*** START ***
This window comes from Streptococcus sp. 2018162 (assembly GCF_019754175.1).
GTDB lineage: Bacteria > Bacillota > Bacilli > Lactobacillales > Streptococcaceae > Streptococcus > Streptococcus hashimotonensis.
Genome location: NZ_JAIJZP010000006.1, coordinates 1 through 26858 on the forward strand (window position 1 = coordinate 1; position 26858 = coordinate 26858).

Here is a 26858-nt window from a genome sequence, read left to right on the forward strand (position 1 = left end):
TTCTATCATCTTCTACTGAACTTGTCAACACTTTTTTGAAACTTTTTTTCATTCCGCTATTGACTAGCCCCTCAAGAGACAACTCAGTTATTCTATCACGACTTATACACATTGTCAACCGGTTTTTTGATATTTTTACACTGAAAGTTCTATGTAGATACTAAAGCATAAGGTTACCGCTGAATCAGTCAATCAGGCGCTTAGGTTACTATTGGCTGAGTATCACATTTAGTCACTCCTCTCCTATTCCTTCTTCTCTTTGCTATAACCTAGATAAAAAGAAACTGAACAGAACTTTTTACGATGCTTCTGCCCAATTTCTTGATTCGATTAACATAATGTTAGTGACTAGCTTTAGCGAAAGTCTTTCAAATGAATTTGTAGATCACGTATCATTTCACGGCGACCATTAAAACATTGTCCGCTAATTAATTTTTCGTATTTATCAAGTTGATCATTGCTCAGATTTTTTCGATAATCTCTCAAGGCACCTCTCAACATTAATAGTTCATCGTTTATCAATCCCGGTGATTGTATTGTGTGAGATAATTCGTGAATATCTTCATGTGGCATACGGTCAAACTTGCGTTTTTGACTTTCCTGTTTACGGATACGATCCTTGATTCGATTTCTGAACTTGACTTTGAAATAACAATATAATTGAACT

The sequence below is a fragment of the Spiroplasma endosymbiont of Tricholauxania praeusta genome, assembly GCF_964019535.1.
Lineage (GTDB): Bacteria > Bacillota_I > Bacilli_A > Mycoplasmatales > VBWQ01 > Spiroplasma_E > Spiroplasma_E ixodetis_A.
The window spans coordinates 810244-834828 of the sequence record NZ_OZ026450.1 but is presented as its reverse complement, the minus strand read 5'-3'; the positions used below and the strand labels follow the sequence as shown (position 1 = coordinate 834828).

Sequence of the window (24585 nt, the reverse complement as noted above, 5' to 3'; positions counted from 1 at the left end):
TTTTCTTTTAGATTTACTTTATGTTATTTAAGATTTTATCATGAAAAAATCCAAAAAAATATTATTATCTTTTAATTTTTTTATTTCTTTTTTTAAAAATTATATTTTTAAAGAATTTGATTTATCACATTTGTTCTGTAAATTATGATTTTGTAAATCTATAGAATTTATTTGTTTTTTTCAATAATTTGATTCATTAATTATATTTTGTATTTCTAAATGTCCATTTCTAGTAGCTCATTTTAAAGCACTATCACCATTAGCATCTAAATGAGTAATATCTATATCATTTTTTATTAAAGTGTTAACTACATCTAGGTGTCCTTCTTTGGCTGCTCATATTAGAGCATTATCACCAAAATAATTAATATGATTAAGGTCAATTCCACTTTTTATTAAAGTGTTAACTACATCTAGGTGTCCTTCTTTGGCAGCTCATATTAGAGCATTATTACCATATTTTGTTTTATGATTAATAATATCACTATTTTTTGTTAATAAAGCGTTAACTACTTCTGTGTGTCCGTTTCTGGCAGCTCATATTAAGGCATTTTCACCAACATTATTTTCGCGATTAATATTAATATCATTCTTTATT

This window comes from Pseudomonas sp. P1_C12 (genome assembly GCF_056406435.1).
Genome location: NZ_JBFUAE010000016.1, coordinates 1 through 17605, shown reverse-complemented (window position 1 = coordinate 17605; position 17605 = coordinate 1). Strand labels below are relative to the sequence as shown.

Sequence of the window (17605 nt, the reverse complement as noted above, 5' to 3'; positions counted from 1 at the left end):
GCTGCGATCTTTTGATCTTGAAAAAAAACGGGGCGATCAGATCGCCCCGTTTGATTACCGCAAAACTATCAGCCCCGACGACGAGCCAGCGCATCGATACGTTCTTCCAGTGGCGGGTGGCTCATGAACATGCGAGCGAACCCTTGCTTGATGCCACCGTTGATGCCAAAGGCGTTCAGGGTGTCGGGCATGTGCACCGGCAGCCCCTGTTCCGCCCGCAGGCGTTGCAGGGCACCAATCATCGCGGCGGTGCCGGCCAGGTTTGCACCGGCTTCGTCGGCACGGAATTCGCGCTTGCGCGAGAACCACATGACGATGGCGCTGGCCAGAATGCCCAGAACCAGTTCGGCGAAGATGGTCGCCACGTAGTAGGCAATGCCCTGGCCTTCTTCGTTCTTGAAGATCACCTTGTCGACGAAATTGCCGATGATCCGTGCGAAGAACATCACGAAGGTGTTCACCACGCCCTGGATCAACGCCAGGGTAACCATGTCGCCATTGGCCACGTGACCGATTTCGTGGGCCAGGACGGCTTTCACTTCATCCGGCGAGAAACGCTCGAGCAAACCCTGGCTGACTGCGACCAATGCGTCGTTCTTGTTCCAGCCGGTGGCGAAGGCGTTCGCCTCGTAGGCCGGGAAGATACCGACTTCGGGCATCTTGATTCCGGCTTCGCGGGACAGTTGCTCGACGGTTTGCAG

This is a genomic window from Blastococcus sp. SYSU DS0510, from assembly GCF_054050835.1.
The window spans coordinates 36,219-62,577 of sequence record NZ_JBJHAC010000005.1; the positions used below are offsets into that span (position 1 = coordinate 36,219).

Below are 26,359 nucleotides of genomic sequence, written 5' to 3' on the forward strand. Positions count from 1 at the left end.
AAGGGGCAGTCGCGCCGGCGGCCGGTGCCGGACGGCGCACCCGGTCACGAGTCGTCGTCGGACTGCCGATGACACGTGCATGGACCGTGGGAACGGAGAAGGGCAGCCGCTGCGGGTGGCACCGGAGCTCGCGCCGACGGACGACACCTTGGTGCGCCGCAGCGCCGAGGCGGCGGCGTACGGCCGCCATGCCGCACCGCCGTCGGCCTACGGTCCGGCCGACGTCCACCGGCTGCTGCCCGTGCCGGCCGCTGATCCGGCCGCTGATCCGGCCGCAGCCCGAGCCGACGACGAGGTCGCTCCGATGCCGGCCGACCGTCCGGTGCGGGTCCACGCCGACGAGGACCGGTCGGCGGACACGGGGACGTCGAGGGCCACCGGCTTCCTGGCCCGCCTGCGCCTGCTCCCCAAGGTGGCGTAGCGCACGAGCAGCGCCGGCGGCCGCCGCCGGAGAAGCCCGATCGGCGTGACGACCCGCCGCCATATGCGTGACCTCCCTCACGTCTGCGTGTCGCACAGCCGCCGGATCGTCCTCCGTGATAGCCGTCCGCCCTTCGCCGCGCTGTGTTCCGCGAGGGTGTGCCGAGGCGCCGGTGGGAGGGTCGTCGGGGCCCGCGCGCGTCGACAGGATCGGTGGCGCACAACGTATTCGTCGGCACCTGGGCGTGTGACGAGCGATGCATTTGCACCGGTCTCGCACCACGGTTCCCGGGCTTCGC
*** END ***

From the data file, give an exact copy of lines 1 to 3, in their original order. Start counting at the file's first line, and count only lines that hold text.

This window comes from Streptococcus sp. 2018162 (assembly GCF_019754175.1).
GTDB lineage: Bacteria > Bacillota > Bacilli > Lactobacillales > Streptococcaceae > Streptococcus > Streptococcus hashimotonensis.
Genome location: NZ_JAIJZP010000006.1, coordinates 1 through 26858 on the forward strand (window position 1 = coordinate 1; position 26858 = coordinate 26858).